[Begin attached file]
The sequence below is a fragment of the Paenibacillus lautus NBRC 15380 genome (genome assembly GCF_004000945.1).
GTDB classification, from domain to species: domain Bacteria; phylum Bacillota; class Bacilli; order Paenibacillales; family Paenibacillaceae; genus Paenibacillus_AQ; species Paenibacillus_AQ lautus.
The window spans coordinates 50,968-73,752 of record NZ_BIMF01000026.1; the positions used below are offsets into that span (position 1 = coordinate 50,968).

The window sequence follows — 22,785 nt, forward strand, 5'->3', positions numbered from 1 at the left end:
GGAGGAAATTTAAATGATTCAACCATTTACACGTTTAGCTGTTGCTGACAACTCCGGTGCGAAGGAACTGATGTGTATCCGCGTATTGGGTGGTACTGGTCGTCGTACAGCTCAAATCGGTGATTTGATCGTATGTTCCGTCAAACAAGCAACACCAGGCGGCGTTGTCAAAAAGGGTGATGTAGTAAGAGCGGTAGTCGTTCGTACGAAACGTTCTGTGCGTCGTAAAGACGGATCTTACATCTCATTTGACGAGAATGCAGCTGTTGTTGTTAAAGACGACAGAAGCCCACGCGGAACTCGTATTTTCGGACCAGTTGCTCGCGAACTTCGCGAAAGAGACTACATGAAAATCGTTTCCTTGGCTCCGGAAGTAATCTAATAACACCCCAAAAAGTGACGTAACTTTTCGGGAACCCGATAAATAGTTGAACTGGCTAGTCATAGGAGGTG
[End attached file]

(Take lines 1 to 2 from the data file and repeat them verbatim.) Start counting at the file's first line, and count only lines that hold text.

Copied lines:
The sequence below is a fragment of the Paenibacillus lautus NBRC 15380 genome (genome assembly GCF_004000945.1).
GTDB classification, from domain to species: domain Bacteria; phylum Bacillota; class Bacilli; order Paenibacillales; family Paenibacillaceae; genus Paenibacillus_AQ; species Paenibacillus_AQ lautus.